Firefox for Android (codenamed Fennec) started using KeepSafe’s Switchboard library and server component in order to run A/B testing or staged rollout of features, but since then the code changed significantly. It used a special switchboard server that decided which experiments a client is part of and returned a simplified list for the client to consume. However, this required the client to send data (including a unique id) to the server.

To avoid this Firefox moved to using Kinto as storage and server of the experiment configuration. Clients now download the whole list of experiments and decide locally what experiments they are enrolled in (the configuration for Fennec looks like this).

The purpose of this Google Summer of Code project, which is called Fretboard, was to develop an A/B testing framework written in Kotlin based on the existing code from Fennec, but making it independent of both the server used and the local storage mechanism, allowing it to be used on other apps, such as Firefox Focus, which started to need to do some A/B tests.

The source code implemented as part of this project is located at the android-components GitHub repo, more specifically here


This is a basic and non-exhaustive list of features, for all details you can view the README here

  • Query if a device is part of a specific experiment
  • Get experiment associated metadata
  • Override a specific experiment (force activate / deactivate it)
  • Override device values (such as the appId, version, etc)
  • Update experiment list from the server manually or using JobScheduler
  • Update experiment list using WorkManager (blocked waiting for a non-alpha version of WorkManager to be released by Google)
  • Default source implementation for Kinto
    • Uses diff requests to reduce bandwith usage
    • Support for certificate pinning (pending security review)
    • Support for validating the signature of the downloaded experiment collection (pending security review)
  • Default storage implementation using a flat JSON file


Fretboard allows you to specify the following filters:

  • Buckets: Every user is in one of 100 buckets (0-99). For every experiment you can set up a min and max value (0 <= min <= max <= 100). The bounds are [min, max).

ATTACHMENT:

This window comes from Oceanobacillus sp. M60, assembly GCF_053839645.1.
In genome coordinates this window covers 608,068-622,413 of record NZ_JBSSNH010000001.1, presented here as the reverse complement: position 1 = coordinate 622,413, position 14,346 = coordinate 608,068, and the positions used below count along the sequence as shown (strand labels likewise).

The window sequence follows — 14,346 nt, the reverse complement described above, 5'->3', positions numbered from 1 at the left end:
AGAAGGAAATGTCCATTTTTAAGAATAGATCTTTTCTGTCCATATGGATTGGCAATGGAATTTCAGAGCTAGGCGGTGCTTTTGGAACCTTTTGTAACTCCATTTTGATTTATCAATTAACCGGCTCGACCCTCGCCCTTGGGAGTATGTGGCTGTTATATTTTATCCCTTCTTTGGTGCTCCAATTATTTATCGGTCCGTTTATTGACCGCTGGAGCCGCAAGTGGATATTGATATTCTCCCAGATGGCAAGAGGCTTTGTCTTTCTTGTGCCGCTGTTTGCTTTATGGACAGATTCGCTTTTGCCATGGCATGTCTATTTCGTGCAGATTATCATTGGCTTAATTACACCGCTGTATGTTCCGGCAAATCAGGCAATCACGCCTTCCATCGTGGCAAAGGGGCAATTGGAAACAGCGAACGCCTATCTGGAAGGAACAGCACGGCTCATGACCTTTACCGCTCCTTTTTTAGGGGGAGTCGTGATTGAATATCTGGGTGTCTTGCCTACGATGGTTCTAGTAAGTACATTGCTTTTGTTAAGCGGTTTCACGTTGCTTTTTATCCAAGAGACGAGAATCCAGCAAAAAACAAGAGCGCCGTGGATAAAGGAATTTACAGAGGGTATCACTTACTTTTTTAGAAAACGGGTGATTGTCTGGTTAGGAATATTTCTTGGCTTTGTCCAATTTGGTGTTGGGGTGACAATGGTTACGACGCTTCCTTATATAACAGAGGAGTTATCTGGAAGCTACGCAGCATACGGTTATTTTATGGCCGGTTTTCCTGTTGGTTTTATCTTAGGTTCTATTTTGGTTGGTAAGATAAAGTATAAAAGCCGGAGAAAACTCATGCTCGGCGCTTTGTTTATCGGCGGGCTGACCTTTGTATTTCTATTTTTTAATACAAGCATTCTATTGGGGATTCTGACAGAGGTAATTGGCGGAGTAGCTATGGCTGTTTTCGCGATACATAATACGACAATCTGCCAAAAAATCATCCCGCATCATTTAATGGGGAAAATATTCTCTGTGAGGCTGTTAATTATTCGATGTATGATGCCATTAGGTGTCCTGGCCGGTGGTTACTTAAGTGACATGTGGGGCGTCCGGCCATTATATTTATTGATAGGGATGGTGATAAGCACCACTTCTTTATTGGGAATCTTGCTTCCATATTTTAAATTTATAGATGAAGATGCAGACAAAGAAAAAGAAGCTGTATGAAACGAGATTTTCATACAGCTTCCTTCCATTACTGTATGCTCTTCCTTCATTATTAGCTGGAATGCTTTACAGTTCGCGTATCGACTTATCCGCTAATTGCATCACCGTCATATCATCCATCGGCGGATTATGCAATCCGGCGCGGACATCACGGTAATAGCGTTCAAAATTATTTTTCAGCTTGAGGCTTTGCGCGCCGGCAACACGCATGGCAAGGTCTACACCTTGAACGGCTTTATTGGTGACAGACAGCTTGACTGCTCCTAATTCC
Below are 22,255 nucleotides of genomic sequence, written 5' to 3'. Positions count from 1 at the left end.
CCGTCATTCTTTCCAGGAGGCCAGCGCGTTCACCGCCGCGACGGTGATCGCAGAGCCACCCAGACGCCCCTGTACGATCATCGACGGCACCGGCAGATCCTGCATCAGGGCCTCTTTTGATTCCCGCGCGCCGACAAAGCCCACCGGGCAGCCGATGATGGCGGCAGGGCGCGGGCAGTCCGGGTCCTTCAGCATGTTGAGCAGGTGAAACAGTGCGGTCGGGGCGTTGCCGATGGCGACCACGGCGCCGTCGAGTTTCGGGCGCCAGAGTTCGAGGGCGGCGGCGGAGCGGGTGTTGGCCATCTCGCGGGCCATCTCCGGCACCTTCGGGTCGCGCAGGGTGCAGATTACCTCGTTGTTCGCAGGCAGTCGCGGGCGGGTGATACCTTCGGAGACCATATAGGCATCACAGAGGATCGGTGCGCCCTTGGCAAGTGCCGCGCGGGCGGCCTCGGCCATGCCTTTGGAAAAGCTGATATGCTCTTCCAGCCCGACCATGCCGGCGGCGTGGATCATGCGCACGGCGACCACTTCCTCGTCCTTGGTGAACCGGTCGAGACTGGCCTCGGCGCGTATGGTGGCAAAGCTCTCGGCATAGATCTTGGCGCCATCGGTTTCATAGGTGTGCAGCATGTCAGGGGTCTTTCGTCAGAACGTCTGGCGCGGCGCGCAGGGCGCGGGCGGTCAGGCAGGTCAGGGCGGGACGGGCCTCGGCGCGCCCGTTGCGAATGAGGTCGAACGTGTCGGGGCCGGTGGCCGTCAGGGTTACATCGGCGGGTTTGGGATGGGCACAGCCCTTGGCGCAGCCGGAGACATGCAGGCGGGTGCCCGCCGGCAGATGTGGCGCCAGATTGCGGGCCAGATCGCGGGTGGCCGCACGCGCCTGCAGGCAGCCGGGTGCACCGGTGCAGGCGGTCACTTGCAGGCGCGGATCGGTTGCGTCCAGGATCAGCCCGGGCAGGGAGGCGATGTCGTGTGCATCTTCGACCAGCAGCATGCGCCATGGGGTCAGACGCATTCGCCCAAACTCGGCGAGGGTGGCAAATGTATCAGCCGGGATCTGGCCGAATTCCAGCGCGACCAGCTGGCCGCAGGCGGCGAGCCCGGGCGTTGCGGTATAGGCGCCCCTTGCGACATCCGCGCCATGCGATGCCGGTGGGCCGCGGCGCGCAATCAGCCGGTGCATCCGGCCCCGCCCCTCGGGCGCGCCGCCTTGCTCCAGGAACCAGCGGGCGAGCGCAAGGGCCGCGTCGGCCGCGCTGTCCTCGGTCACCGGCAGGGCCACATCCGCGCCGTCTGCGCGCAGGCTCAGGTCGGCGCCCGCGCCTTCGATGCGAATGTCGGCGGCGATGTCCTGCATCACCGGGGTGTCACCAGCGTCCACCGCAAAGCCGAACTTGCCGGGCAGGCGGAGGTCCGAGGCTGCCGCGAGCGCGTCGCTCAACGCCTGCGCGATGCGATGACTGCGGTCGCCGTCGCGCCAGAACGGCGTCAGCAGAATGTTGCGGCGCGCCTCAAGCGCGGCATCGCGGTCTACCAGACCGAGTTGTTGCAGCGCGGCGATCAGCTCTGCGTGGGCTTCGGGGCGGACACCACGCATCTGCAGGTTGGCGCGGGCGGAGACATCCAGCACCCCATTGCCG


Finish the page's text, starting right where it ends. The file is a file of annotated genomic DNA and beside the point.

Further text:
• Both max and min are optional. For example, specifying only min = 0 or only max = 100 includes all users
    • 0-100 includes all users (as opposed to 0-99)
    • 0-0 includes no users (as opposed to just bucket 0)
    • 0-1 includes just bucket 0
    • Users will always stay in the same bucket. An experiment targeting 0-25 will always target the same 25% of users
  • appId (regex): The app ID (package name)
  • version (regex): The app version
  • country (regex): country, pulled from the default locale
  • lang (regex): language, pulled from the default locale
  • device (regex): Android device name
  • manufacturer (regex): Android device manufacturer
  • region: custom region, different from the one from the default locale (like a GeoIP, or something similar).
  • release channel: release channel of the app (alpha, beta, etc)

Merged commits

Open pull requests

There are two open pull requests. The first one is open pending a review from the security team and the last one is waiting for a non-alpha version of WorkManager to be released by Google:

  1. Issue #433: Fretboard: Certificate pinning
  2. Issue #493: Use WorkManager in fretboard

Project progress and difficulties faced

Prior to starting the project, I became familiar with Kinto and the diff response format, as well as with the existing code of the Switchboard fork from Fennec. I also thought it was a good idea to send a pull request to Firefox Focus because this library was going to be integrated into it, and also to become familiar with a code review process at Mozilla. I looked at the issue list and discovered a problem with display cutouts, so I sent two pull requests to address the issue: the first one and the second one.

At the beginning of the project it became necessary to familiarize myself with tools like Taskcluster, which I had never used (although I used similar tools like Travis CI).

The most difficult pull requests for me were the ones related to certificate pinning and experiment collection signature verification. For the first one I had to broaden my knowledge about it, as well as research how to properly implement it on Android, avoiding common mistakes. For the second one the most difficult part was to understand what algorithm Mozilla was using to validate the signatures, and how it worked. I discovered from the Kinto collection mode field that it was p384ecdsa, and then I had to research how to properly implement it in Kotlin. For this later I needed the help of Julien Vehent and Franziskus Kiefer, which pointed me to a great talk and also a Go and C++ implementation. After seeing the two implementations I realized my solution wasn’t working because I didn’t know that the signature actually contained two values concatenated (r and s), which then needed to be encoded using DER syntax

Overall I think I learned a lot doing this project and I really loved working with Mozilla.

Extending Fretboard

Right now there is an ongoing discussion about enhancing Fretboard with an expression language (being that JEXL/CEL/etc) for the matchers values instead of regular expressions like it’s using now.

Thanks to

I would like to thank my mentor Sebastian Kaspari for all the help and guidance, for being so friendly and available to talk at any moment I needed, as well as reviewing my pull requests quickly.

I would also like to thank Franziskus Kiefer and Julien Vehent for helping me understand the signature validation system used by Kinto.